South Carolina Senate Approves Bill Banning Abortions When Unborn Baby’s Heartbeat Begins

State   Steven Ertelt, Micaiah Bilger   Jan 27, 2021   |   7:04PM    Columbia, SC

The South Carolina state Senate has given initial approval to a bill that would ban abortions when an unborn baby’s heart begins beating. A final vote is expected to pass the bill on Thursday.

The South Carolina Fetal Heartbeat and Protection from Abortion Act (Senate Bill 1) received a second reading favorable vote of 29-17.

The bill would prohibit abortions after an unborn baby’s heartbeat is detectable, typically about six weeks of pregnancy. Exceptions would be allowed for medical emergencies and risks to the mother’s life. Abortionists who violate the law could face a $10,000 fine or imprisonment for up to two years.

The pro-life legislation has the potential to save thousands of babies’ lives each year. The state health department reported more than 2,500 abortions after six weeks in 2019.

Here’s more:

Democrats promised a tough fight both through filibuster and any legislative machinations they can find, but with just one Republican in the chamber voting against the bill, their chances to stop the bill seem dim. Sen. Sandy Senn of Charleston was the only Republican to vote against it.

The bill requires doctors to use an ultrasound to try to detect a fetal heartbeat if they think pregnant women are at least eight weeks along. If they find a heartbeat, and the pregnancy is not the result of rape or incest, they can’t perform the abortion unless the mother’s life is in danger

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House Speaker Jay Lucas promised Wednesday if the bill passes the Senate, he would get it before the House as soon as possible.

“We will pass it like we’ve done in the past,” the Republican from Hartsville said.

The House approved the bill last session 70-31.

Gov. Henry McMaster, a pro-life Republican, promised to sign the bill if it reaches his desk.

“Let this be the year that we further protect the sanctity of life — with the heartbeat bill,” he said during his state of the state address earlier this month. “It’s time to vote. Send me the heartbeat bill and I will immediately sign it into law.”

South Carolina lawmakers have been trying to pass a heartbeat bill for years and, after Republicans gained seats in the state legislature in November, many hope 2021 will be the year.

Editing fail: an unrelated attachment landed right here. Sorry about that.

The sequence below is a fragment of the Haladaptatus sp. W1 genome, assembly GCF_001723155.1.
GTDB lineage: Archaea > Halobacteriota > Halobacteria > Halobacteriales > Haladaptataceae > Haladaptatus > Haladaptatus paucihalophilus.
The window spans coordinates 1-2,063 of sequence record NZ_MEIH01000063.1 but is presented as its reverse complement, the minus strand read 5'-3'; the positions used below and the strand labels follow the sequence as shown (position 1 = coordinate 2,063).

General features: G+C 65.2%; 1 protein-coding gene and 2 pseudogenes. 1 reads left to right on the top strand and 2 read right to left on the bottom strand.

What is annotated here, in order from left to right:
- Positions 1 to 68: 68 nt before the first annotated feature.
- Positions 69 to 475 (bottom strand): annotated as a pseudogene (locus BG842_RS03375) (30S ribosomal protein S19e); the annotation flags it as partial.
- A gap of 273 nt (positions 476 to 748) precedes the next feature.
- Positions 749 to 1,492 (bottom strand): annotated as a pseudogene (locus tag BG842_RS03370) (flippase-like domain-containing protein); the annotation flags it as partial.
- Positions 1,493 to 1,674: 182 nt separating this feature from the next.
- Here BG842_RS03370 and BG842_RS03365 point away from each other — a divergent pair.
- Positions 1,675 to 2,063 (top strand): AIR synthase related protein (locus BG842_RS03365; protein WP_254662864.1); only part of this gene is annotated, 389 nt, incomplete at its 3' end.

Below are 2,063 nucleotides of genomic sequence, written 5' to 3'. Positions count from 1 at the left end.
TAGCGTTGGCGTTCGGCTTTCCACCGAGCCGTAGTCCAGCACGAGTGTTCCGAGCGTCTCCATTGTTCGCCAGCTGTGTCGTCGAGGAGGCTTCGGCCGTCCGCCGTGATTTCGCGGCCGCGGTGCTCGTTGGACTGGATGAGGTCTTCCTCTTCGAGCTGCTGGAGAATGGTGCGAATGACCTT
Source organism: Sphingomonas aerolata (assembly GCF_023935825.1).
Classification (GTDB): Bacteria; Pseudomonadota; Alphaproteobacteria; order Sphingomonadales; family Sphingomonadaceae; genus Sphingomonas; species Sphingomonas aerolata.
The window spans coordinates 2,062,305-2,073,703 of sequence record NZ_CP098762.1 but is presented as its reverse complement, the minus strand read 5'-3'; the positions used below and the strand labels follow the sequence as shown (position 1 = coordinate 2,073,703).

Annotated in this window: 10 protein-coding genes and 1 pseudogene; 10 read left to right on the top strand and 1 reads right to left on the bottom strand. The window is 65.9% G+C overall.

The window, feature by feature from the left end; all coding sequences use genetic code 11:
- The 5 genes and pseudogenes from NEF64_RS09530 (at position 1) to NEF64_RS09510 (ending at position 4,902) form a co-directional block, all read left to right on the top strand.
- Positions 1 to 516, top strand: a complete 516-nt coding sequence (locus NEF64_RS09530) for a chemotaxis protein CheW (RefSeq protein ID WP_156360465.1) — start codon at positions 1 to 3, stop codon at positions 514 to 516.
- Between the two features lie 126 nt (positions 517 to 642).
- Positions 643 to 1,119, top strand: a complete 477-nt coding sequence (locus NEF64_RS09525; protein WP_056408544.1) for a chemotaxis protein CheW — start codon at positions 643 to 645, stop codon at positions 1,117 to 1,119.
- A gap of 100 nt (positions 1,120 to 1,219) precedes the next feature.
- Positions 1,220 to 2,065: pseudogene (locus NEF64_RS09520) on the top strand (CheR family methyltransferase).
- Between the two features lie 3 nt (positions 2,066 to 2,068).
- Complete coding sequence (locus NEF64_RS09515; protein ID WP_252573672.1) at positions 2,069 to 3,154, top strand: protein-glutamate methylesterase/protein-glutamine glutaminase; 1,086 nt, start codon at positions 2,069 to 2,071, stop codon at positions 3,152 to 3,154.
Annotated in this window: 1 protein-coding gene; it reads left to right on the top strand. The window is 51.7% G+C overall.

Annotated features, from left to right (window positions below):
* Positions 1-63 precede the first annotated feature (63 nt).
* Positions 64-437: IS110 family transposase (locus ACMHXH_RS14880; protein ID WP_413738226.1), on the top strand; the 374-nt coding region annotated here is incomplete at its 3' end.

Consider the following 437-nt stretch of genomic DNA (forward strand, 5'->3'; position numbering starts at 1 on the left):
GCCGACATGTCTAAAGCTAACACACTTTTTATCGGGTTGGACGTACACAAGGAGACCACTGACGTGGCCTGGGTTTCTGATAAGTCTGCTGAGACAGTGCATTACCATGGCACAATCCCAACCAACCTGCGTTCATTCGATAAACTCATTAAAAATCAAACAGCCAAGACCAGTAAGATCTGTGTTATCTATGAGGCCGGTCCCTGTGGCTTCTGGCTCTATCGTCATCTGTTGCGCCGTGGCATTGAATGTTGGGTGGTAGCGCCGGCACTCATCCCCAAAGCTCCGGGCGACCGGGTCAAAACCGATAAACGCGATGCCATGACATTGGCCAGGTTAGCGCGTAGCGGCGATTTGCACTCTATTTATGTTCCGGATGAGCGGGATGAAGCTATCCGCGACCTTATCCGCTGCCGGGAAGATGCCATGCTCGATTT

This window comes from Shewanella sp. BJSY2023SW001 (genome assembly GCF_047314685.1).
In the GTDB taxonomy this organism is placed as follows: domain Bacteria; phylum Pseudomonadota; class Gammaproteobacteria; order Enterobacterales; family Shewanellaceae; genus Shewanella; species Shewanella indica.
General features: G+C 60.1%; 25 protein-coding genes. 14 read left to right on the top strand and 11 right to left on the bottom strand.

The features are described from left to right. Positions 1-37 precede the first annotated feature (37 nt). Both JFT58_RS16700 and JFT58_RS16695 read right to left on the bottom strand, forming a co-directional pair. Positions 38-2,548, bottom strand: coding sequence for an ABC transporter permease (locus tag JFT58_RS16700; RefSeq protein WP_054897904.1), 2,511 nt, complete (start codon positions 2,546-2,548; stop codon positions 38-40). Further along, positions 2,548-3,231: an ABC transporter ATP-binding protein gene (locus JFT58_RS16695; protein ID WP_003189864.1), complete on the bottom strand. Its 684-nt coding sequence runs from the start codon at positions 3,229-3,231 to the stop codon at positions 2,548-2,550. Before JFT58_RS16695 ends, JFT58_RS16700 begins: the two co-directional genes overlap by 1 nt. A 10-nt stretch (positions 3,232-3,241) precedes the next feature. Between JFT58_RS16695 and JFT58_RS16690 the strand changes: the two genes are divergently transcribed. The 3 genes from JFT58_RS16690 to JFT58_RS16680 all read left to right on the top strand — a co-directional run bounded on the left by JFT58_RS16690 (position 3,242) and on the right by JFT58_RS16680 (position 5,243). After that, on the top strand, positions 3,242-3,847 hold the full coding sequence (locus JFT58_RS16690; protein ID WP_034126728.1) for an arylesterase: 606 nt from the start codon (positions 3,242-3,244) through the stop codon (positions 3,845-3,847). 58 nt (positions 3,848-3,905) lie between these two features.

Polls suggest many Americans support strong limits on abortion. A 2019 Hill-HarrisX survey found that 55 percent of voters said they do not think laws banning abortions after six weeks – when an unborn baby’s heartbeat is detectable – are too restrictive. Gallup polls also consistently have found that a majority of Americans think all or most abortions should be illegal.

A number of states have passed heartbeat laws in recent years, but most have been banned from enforcing them due to legal challenges by abortion activist groups.

Drexel University Law professor David Cohen told WCSC 5 Live that abortion advocacy groups have been winning against heartbeat laws in court.

“ACLU, Planned Parenthoods, and the Center for Reproductive Rights, and unless the Supreme Court overturns Roe,” Cohen said. “They will all win. And when they win they will get money from the people of South Carolina.”

Other states with heartbeat laws include Georgia, Iowa, Kentucky, Mississippi, Missouri, North Dakota, Ohio and Tennessee. However, all of the states have been blocked from enforcing them by court orders.

Some pro-lifers have renewed hope that the U.S. Supreme Court will uphold an abortion ban and overturn Roe v. Wade. Others, however, are hesitant because of concerns about losing the court battle and being forced to reimburse pro-abortion groups for their legal fees.

Though the high court currently has a conservative majority, Chief Justice John Roberts, who was nominated by a Republican president, has sided with the liberal justices on a number of occasions.

North Dakota and Arkansas passed heartbeat laws several years ago, but federal courts struck down both laws.

The Eighth Circuit Court of Appeals said the following about its ruling on the six-week abortion ban: “Because there is no genuine dispute that (North Dakota’s law) generally prohibits abortions before viability — as the Supreme Court has defined that concept — and because we are bound by Supreme Court precedent holding that states may not prohibit pre-viability abortions, we must affirm the district court’s grant of summary judgment to the plaintiffs.”

The Supreme Court took away the states’ ability to protect unborn babies from abortion under Roe v. Wade, and instead allowed abortion on demand through all nine months of pregnancy. Roe made the United States one of only seven countries in the world that allows elective abortions after 20 weeks.